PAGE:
Wilson v. Turner et al, No. 6:2008cv06056 - Document 36 (W.D. Ark. 2009)

Court Description: MEMORANDUM OPINION. Signed by Honorable Barry A. Bryant on June 10, 2009. (dmc)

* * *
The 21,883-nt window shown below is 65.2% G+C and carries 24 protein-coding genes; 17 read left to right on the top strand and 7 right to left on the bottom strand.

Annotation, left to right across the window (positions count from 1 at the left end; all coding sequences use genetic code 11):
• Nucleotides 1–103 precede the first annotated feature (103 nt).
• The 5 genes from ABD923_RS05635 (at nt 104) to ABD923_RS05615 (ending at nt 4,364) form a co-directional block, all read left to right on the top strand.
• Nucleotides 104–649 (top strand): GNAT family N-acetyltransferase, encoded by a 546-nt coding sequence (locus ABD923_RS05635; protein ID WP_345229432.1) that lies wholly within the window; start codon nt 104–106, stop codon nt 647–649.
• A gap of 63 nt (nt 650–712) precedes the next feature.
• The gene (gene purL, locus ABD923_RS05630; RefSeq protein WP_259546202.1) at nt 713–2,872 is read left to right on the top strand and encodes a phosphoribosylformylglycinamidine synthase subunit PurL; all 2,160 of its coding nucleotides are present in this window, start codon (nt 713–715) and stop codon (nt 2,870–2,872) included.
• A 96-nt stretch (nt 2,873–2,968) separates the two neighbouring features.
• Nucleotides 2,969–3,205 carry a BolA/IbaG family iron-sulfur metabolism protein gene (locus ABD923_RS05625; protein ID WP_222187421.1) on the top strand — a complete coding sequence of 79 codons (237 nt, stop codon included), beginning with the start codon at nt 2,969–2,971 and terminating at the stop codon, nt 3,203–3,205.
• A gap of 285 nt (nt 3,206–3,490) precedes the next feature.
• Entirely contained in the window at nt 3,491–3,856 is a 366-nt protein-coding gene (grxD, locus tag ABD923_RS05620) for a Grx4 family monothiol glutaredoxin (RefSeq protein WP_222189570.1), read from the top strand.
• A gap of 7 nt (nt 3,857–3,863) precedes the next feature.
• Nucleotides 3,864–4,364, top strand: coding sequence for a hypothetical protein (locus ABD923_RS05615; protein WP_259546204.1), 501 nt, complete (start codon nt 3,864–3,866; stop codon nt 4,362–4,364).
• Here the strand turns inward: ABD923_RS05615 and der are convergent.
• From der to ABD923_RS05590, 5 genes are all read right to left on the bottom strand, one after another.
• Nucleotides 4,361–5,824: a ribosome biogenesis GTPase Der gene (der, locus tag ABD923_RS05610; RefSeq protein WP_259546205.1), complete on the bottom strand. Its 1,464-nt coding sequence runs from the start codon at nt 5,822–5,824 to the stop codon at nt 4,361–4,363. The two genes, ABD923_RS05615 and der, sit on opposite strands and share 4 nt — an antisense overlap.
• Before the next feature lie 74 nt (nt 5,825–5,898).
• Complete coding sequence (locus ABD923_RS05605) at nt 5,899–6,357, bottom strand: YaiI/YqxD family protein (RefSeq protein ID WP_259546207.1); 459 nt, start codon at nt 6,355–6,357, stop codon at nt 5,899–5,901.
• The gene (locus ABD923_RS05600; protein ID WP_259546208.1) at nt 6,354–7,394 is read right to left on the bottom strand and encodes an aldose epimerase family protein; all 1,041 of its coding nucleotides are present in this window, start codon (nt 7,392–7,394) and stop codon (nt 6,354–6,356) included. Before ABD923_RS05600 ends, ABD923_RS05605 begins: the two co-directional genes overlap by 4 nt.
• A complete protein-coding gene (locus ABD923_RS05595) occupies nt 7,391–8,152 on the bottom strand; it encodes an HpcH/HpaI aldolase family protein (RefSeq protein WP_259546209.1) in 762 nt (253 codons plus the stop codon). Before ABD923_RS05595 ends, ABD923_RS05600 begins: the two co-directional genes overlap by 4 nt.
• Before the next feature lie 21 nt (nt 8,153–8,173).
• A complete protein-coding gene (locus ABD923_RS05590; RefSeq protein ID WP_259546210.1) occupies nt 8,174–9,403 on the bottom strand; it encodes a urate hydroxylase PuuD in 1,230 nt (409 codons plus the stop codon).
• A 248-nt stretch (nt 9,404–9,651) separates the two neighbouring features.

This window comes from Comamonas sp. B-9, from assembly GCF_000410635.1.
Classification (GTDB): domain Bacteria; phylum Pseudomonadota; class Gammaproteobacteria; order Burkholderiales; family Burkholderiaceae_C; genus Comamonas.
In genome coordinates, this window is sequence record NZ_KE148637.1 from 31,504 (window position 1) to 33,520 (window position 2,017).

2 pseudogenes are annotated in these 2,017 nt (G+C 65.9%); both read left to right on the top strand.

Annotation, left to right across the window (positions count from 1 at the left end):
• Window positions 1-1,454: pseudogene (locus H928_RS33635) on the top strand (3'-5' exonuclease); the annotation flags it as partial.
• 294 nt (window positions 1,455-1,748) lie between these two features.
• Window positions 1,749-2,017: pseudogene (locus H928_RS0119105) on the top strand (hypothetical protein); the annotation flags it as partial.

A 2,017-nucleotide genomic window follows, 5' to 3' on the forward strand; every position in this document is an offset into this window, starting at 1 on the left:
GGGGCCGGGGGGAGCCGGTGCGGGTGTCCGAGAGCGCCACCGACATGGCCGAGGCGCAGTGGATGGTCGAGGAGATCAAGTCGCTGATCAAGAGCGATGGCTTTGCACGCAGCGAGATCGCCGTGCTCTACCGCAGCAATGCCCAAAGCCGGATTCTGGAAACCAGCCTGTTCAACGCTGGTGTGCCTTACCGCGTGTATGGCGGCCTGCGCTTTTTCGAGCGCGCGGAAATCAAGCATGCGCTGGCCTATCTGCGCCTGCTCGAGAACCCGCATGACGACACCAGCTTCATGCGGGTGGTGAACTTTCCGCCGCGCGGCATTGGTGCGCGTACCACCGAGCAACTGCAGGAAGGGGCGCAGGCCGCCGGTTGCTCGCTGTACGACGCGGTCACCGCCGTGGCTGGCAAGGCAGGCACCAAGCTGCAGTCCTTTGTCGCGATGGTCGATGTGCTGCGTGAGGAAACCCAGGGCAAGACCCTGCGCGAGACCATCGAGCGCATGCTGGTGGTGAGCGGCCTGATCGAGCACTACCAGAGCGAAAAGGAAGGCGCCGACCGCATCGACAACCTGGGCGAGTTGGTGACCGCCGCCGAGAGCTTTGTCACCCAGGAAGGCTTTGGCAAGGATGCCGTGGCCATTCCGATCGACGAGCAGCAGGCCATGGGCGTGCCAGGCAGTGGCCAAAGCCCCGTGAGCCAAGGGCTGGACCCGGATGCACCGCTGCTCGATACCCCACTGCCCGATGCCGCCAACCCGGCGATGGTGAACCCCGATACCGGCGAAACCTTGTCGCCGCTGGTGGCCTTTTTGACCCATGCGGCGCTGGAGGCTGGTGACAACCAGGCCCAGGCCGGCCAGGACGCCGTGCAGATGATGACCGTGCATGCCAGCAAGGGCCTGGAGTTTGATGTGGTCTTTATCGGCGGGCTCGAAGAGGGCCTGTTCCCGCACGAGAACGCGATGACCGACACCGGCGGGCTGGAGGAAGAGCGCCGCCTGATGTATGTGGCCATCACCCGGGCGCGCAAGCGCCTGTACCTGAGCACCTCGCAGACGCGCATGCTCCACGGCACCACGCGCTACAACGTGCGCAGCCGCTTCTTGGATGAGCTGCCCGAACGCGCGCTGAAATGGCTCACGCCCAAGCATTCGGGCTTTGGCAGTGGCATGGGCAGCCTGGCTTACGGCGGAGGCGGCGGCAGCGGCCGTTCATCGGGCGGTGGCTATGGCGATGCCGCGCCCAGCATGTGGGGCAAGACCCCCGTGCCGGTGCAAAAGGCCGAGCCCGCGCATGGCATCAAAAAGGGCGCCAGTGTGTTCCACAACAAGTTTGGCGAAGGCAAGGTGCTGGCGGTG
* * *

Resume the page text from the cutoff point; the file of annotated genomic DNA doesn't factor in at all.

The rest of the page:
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IN THE UNITED STATES DISTRICT COURT WESTERN DISTRICT OF ARKANSAS HOT SPRINGS DIVISION LARRY LENARD WILSON PLAINTIFF v. Civil No. 6:08-cv-06056 DAVID TURNER, Sheriff, Clark County, Arkansas; and JACKIE NEWBURN, Jail Administrator, Clark County Detention Center DEFENDANTS MEMORANDUM OPINION Plaintiff, Larry Lenard Wilson (hereinafter Wilson), who is currently incarcerated in Clark County Detention Center, filed this civil rights action pursuant to the provisions of 42 U.S.C. § 1983. He proceeds pro se and in forma pauperis. He contends his constitutional rights are being violated because he is being denied adequate medical attention. Specifically, he contends Defendants refusal to pay for cataract surgery on his right eye amounts to deliberate indifference to his serious medical needs. On May 14, 2009, pursuant to the consent of the parties (Doc. 10), a bench trial was held. At the conclusion of the hearing, the case was taken under advisement pending preparation of this memorandum opinion. 1. Background Wilson was booked into the Clark County Detention Center (CCDC) on December 8, 2007, after being arrested on several felony offenses. (Doc. 28) at ¶ 1. He remained incarcerated there through the time of the bench trial. During all times relevant to the complaint, David Turner was the Clark County Sheriff. (Doc. 28) at ¶ 5(A). Jackie Newburn was the jail administrator. Id. at ¶ 5(B). -1- At the trial, the following witnesses testified: (1) Dr. Frank S. Teed; (2) Larry Wilson, the Plaintiff; (3) Officer Brian Daniels; (4) Jackie Newburn, a named Defendant; and (5) Sheriff David Turner, a named Defendant. For purposes of discussion, I will summarize in the first person the testimony given at the evidentiary hearing. Dr. Frank S. Teed I'm with Arkansas Eye Surgery. I oversee the entire vision correction practice. I'm an ophthalmologist. I have been for twenty years. I treat patients housed in CCDC. It is not on a scheduled basis; just whenever they call me to see someone who is housed there. I removed Wilson's left cataract on November 15, 2007. See Plaintiff's Exhibit 11 at page 4. It was a successful surgery. The hospital gave it to him for free. We charged roughly $700 for the initial surgery. This was an ultra discounted amount. We would do the second surgery for the same amount. Prior to the surgery, I saw Wilson on October 30, 2007. Plaintiff's Exhibit 11 at page 2. I diagnosed him with a horrible cataract on his left eye and a small cataract on his right eye. Id. On the left he couldn't see fingers past one foot. Id. He had 20/40 vision in the other eye. Id. I like to operate on a cataract before they get so far advanced. Wilson had really let the left one get so advanced. I had to use what is called Vision Blue on the cataract. It just makes the operation more complicated. I probably didn't use the term legally blind. To be legally blind you have to be 20/200 in your best eye. The surgery returned his vision to 20/30 without correction. Plaintiff's Exhibit 11 at page 2. With correction, his vision in his left eye was 20/20. Id. -2- I wasn't compensated for the surgery on his left eye. Wilson promised to pay for the surgery. See Plaintiff's Exhibit 11 at page 7. He signed a financial agreement on October 30, 2007. Id. His conversations about the bill would have been with others. Id. at page 6. I don't have those conversations with patients about who pays for it. I don't see where the office records indicate that he has made any payments on the bill. Id. at page 5. Wilson was brought back into the office on March 6, 2008. He was in the custody of Clark County. The receptionist indicated the patient had complained of a bump on his eye lid. Wilson had 20/20 vision in the eye I had operated on. He had 20/80 vision in the right eye. The cataract had gotten worse. The cataract had gone from 20/40 to 20/80 between October 30th and March 6th. When I saw him, I said it was fine to have the surgery. From a medical standpoint, Wilson was fine to have surgery at any point. I probably did say I wanted to do the surgery before it was just super advanced. He could have the surgery if he desired it. However, financial arrangements couldn't be made. On March 13, 2008, there is a notation in his chart made by Becky that I had said Wilson was "OK for surgery right eye if can be worked out." Plaintiff's Exhibit 11 at page 6. I offered to do the surgery on his right eye if he would agree to pay up front and make monthly payments on the balance he owed for the surgery on his left eye. Most of the notes are made by BKM. Becky is my main insurance person. On March 14, 2008, Becky talked to Wilson's wife. Plaintiff's Exhibit 11 at page 6. Becky explained that the surgery was elective and could wait until he got out. Id. Elective means you can elect to do the surgery or not. It is not going to hurt you if you don't do the surgery. When you are ready you can do the surgery. It is the opposite of an urgent or emergent problem. Wilson came back into the office in July of 2008 for a bump on his eye but I never saw him. -3- Plaintiff's Exhibit 11 at page 6. He must have been taken to the insurance person. Id. I haven't seen him since March 2008. I never have down here that Wilson was actually scheduled for surgery. A cataract is a cloudy lens. A structure in the eye behind the pupil. In most people it is just something that develops as a result of a combination of aging and genetics. The progression is different for everyone. The average age for cataract surgery is seventy-seven. Wilson was young to have cataract surgery fifty-four. He has a kind that progresses fast it went from 20/40 to 20/80 in just six months. One case in every 10,000 to 20,000 is not elective surgery. Plenty of people put off cataract surgery for years. It is not like an appendix where if you don't do it something bad is going to happen. In Wilson's case he has one good seeing eye. He sees 20/20 out of the left eye. One eye is blurring. Cataract surgery is not elective when there is an overriding reason it needs to be performed right away. One example is if someone is very far sighted. Another example is when the cataract is so old it has become liquified, is inflaming the eye, and the protein is leaking out. If Wilson didn't have surgery for five years, there would be no harm to his eye. Once surgery is performed, the right eye would be the same as if the surgery were done immediately. Wilson's eye is not being damaged by not having the surgery done. He is not in any physical pain. He does have a loss of vision blurriness in the eye until the surgery is performed. Larry Wilson I m in the CCDC. I ve been incarcerated since December of 2007. I was charged with assault, possession of crack cocaine, and furnishing a prohibited weapon. I was sentenced on April 15, 2009. -4- The blurriness in my left eye started in October. Dr. Teed removed a cataract from my left eye in November of 2007. When the cataract was removed, it restored my vision. I can see pretty good out of my left eye. I use reading glasses. I went to Dr. Covington after I was incarcerated. It was a follow-up visit on the cataract surgery on my left eye. In February or March, I started getting blurry in my right eye. In March of 2008, Clark County took me to Dr. Teed. I never told anyone at Clark County that I would make payment arrangements on the previous balance. Before the surgery on my left eye, I made arrangements and signed a promise to pay. On my right eye, Dr. Teed didn t mention paying in advance for the eye surgery or for the past surgery. I wrote grievances and didn t get any response. I have written everything I have submitted to the court. I didn t get the responses until after I got them in court. When you are incarcerated, your medical care is paid for by the County. I couldn t even pay for the last surgery. How could I pay for the one on my right eye? I haven t paid on the previous balance at Dr. Teed s. My cataract was coming faster than others. If I cover my left eye, I can t even see you. I can go blind. Sheriff Turner says he can t do anything for me while I have the case pending. They told me I couldn t eat anything the night before the surgery. Then I was taken to the doctor s office and not given the surgery. Dr. Teed was willing to give me the surgery. I don t know if the Arkansas Department of Correction (ADC) will give me the surgery or not. The County is doing everything else. Women are getting ultra-sounds, inmates are going for -5- mental examinations, other inmates are getting procedures that cost more than the cataract surgery. There is too much trouble in the jail for me to be watching my back with one eye. Officer Brian Scott Daniels I m a deputy with the Clark County Sheriff s Office. I transported Wilson to appointments at Dr. Teed s office. At one visit, I recall a conversation between Wilson and Dr. Teed about an unpaid bill and financial arrangements. I recall Wilson telling Dr. Teed he wanted to have surgery while he was incarcerated and Clark County would pay for it. I remember something about instructions once surgery was scheduled. Wilson couldn t be given anything after midnight. I don t recall if the instructions came from Dr. Teed or the gal at the desk. The second time I took Wilson to Dr. Teed s I remember talking with Wilson and asking him what the visit was about. However, I don t remember the details. Jackie Newburn I m unemployed right now. I was the jail administrator at the CCDC. I would receive and answer complaints and grievances, scheduled doctor appointments, order supplies, and generally oversee the jail. Wilson submitted complaints and grievances regarding his right eye. Plaintiff submitted this complaint stating he was having problems with his right eye on February 20, 2008. Plaintiff s Exhibit 2 (right eye; problems seeing out of my eye, cataract). I made an appointment with Dr. Teed on March 6, 2008. Id. I did not transport Wilson to the appointment. I don t recall telling Wilson the cataract was not a life and death situation. I told Wilson his -6- family could make arrangements for the surgery and we would transport him. There is a spot on the request forms for a response. I put the request forms in the inmate s file and the inmate gets a copy. I did not respond to this complaint from Wilson, Plaintiff s Exhibit 7, Tim Patterson did. He states that [c]ataract surgery is not life threatening. Id. Wilson was transported in July to Dr. Teed s office. Wilson came out and wanted to talk about surgery on his eye. I told him he could have his family make payment arrangements. He said he would call his wife. The July appointment was scheduled because he said he had a bump on his eye. Wilson was constantly reading. He could do all his daily functions. He worked on work detail for awhile. Whether he was chosen for work detail had nothing to do with his eye sight. This was an isolated incident involving an elective surgery. This was the first situation where a surgery was denied because it was elective. I worked there seven years. I never told anyone Clark County would be responsible for payment of surgery. I didn t have the authority to decide if Clark County would be responsible for it. The Sheriff decided. It was not a judgment call I made. Sheriff David Turner I have been Sheriff for three years. This is my second term. With respect to running the jail, I try to let the jail administrator and chief deputy take care of the jail. I never spoke to Wilson. Dr. Teed sent dates and also information about what he could or couldn t do. I told Jackie Newburn to hold off on the surgery until we got a second opinion. It s an elective surgery. I myself have problems on my left eye and have chosen not to do it. We provide necessary health care. Wilson has gotten all necessary medical care. -7- We tried to make an appointment with Dr. Covington to get a second opinion. He wouldn t see Wilson. This was about a month or a month and a half ago. We were told that at the time. We didn t receive written notice until yesterday. Wilson was on the work crew at one time. He was out washing cars yesterday. It is left to the jail administrator who gets on the work crew. The administrator looks at the inmate s charges, attitude, etc. No one has offered to pay for any of this. I haven t had any conversations with Dr. Teed about Wilson. 2. Discussion [W]hen the State takes a person into its custody and holds him there against his will, the Constitution imposes upon it a corresponding duty to assume some responsibility for his safety and general well-being. County of Sacramento v. Lewis, 523 U.S. 833, 118 S. Ct. 1708, 1719, 140 L. Ed. 2d 1043 (1998)(citation omitted). Deliberate indifference to an inmate s serious medical needs violates the Eighth Amendment as applied to the States by the Fourteenth Amendment. Hartsfield v. Colburn, 491 F.3d 394, 396 (8th Cir. 2007). In this circuit it is now settled law that deliberate indifference is the appropriate standard of culpability for all claims that detention center officials have denied inmates, whether in pretrial or convicted status, adequate medical care. See Butler v. Fletcher, 465 F.3d 340, 344 (8th Cir. 2006). In order to state a cognizable claim, a prisoner must allege acts or omissions sufficiently harmful to evidence deliberate indifference to serious medical needs. Estelle v. Gamble, 429 U.S. 97, 106, 97 S. Ct. 285, 50 L. Ed. 2d 251 (1976). The deliberate indifference standard includes "both an objective and a subjective component: 'The [plaintiff] must demonstrate (1) that [he] suffered -8- [from] objectively serious medical needs and (2) that the prison officials actually knew of but deliberately disregarded those needs.'" Jolly v. Knudsen, 205 F.3d 1094, 1096 (8th Cir. 2000)(quoting Dulany v. Carnahan, 132 F.3d 1234, 1239 (8th Cir. 1997)). "Deliberate indifference entails a level of culpability equal to the criminal law definition of recklessness, that is, a prison official must both be aware of facts from which the inference could be drawn that a substantial risk of serious harm exists, and he must also draw the inference." Bender v. Regier, 385 F.3d 1133, 1137 (8th Cir. 2004)(internal quotation marks and citation omitted). While detainees have the right to "reasonable medical care in the face of a known substantial risk of harm," Farmer v. Brennan, 511 U.S. 825, 847, 114 S. Ct. 1970, 128 L. Ed. 2d 811 (1994), the "Eighth Amendment does not guarantee all prisoners medical care commensurate with that enjoyed by civilian populations." Hines v. Anderson, 547 F.3d 915, 922 (8th Cir. 2008). In this case, the testimony made clear that Dr. Teed merely recommended Wilson have cataract surgery on his right eye at some point in the future when he could make the financial arrangements to do so. From a medical standpoint, Dr. Teed indicated Wilson could have the surgery at any point and Dr. Teed was willing to perform the surgery in March of 2008. Dr. Teed's testimony established that whether or not the surgery was performed in 2008, 2009, 2010, or some other point in the future would make no difference to the outcome of the surgery; the surgery would be effective and Wilson's vision restored. Dr. Teed unequivocally testified that there was no damage to the eye itself and Wilson was in no physical pain from the delay in surgery. The sole problem caused by the presence of the cataract was Wilson was having blurriness or vision loss in the right eye. Wilson testified he was able to read with reading glasses, was able to see with his right eye, -9- and had written all documents filed or submitted in this case himself. Jackie Newburn testified that Wilson was able to go about the activities of daily living at the CCDC without apparent problems. The day of the trial, Wilson maneuvered around the courtroom without any apparent difficulty. He was able to read from exhibits, present exhibits to the witnesses, and in all other respects present his case without any difficulty. As testified to by Dr. Teed, while Wilson may have some blurriness and loss of vision in his right eye caused by the cataract, he has 20/20 corrected vision in his left eye and is clearly able to go about his activities of daily living. I find no evidence of deliberate indifference on the part of the Defendants. See Sherrer v. Stephens, 50 F.3d 496, 496-97 (8th Cir. 1994)(per curiam)(to show deliberate indifference, plaintiff must submit evidence that, inter alia, defendants ignored acute or escalating condition, given type of injury in his case). As noted above, the testimony clearly establish the surgery was not, and is not at this point, a medical emergency or even a medical necessity. See Green v. Manning, 692 F. Supp. 1283 (S.D. Ala. 1987)(no deprivation of constitutional rights where inmate s elective knee surgery was delayed). Wilson presented no evidence that the delay was detrimental to his health. In fact, Dr. Teed testified the delay has caused absolutely no injury to Wilson's eye and the surgery will be as effective whether performed now or two years from now. 3. Conclusion For the reasons stated, I find judgment should be entered in Defendants' favor. A separate judgment will be entered this same date. DATED this 10th day of June 2009. /s/ Barry A. Bryant HON. BARRY A. BRYANT UNITED STATES MAGISTRATE JUDGE -10-